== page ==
Did a Toledo priest ritualistically murder a nun inside a chapel on Good Friday twenty-six years ago? And if he did, what on earth did he think he was doing? A jury will soon have to answer the first question. But can they do it without answering the second?
I've heard references on Court TV to the ongoing trial of Rev. Gerald Robinson in Toledo, Ohio. The case of the murder of Sister Pahl is a crime that is without parallel outside The Da Vinci Code, a murder with an unfathomable motive.
I thought I'd better catch up on events to date on this seemingly unparallelled case, so here I share the results of my research....
Sister Maragaret Ann Pahl was described by a co-worker as "a most sweet and gentle person... witha really quiet sort of strength and a very peaceful demeanor. She was very, very loving." On Good Friday, in 1980, she was preparing for Holy Day Services in the sacristy of the Mercy Hospital chapel, a quiet place tucked away in the hospital, where she lived.
On the morning of her 72nd birthday, Sister Pahl was found by another nun -- murdered in the chapel. Her body was posed, covered by an altar cloth, and surrounded by burning candles. [NOTE: The burning candles were not present. This detail was an error in the reporting by the Toledo Blade.] She had been strangled and stabbed about 30 times.
Some hospital employees were quoted as saying that Father Gerald Robinson was one of the few people near the chapel at the time of the murder.
Robinson, who was born in Toledo and has given forty years of service to the Church, was the chaplain at the hospital. The priest presided at Pahl's funeral. He regularly spoke at St. Anthony's, http://www.stanthonytoledo.org/, an inner-city church founded in the 1880s. A distant cousin of the priest told a reporter that he drew big crowds when he gave Mass there. Yet a nurse at the hospital described the priest as "extremely introverted." For the last decade, his duties were limited to visiting patients in nursing homes and hospitals and giving last rites. He also gave Mass at a nursing home.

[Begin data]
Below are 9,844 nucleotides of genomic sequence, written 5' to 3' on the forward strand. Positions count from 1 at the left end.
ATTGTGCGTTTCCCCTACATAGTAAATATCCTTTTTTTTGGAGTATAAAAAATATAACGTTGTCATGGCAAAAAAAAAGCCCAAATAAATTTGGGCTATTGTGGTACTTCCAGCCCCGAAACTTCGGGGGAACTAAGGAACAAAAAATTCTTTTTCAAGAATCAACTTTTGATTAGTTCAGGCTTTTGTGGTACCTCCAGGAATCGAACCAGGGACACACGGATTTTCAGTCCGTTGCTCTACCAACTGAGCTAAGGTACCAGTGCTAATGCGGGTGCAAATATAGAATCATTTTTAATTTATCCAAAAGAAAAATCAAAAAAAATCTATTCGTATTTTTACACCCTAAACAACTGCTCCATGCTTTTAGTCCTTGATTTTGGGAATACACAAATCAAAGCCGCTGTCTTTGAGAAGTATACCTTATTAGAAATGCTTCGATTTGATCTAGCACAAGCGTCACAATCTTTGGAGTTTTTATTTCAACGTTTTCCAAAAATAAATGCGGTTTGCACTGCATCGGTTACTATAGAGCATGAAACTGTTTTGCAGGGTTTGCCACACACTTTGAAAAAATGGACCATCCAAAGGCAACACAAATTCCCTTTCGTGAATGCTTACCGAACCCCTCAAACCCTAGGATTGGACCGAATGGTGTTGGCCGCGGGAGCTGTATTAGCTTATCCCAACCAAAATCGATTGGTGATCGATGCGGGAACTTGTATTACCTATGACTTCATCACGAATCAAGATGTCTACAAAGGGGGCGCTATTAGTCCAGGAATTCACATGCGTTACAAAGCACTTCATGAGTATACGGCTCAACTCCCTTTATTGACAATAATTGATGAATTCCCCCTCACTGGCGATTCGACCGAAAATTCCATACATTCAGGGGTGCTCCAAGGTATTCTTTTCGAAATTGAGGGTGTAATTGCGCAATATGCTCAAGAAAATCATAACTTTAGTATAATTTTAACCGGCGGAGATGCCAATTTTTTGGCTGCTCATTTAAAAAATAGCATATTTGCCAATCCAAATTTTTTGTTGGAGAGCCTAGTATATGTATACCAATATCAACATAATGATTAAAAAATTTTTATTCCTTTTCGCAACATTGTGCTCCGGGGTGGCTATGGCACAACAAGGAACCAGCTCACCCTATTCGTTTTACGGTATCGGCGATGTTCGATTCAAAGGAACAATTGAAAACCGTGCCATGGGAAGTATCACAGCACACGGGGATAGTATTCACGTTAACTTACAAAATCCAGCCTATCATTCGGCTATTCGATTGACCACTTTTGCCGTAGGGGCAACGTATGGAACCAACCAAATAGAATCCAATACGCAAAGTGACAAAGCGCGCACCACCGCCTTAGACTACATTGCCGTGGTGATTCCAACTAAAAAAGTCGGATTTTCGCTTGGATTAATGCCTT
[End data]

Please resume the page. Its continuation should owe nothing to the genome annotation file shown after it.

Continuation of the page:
After his arrest, supporters immediately put together enough property to post a $400,000 property bond to cover his $200,000 bail. The Diocese reportedly has declined to pay his legal bills and the bishop has put him on a leave-of-absence. Following his indictment by the grand jury, he has been out on bail furnished by his many supporters in the Toledo Diocese.
The 68-year-old Robinson could get life in prison if convicted of murder. He cannot get the death penalty because it was not in effect in 1980.
The Toledo Police Department reportedly found bloodstains on an altar cloth that matched those from a sword-shaped letter opener, and they surmise that the stains were made when the weapon was set on the altar cloth. The letter opener was found in Father Robinson's rooms. Investigators first took Robinson into custody in April 2004 after the priest told them that the murder weapon belonged to him. The nun's body was exhumed two years ago for DNA evidence.
... has already begun. There is, quite obviously, much more to this story. Fortunately, the coverage will include the New York Times, L.A. Times, and other national magazines, as well as Court TV. I suspect that this case is one for the books. Paperback, at least.
"Toledo Nun Slain in Hospital Chapel," Elyria Chronicle Telegram, April 6, 1980.
"Catholic Priest Indicted in 1980 slaying of nun," Doylestown Intelligencer, May 4, 2004.
"Church takes another look at Satanic abuse allegations," Elyria Chronicle Telegram, April 28-29, 2004
New Trial Date for Toledo Priest Accused of Murder, WOTL News-Toledo, Oct 5, 2005 http://www.wtol.com/Global/story.asp?S=3914801
Jury Seated in Priest Murder Case, WOTL, April 21, 2006 http://www.wtol.com/Global/story.asp?S=4796365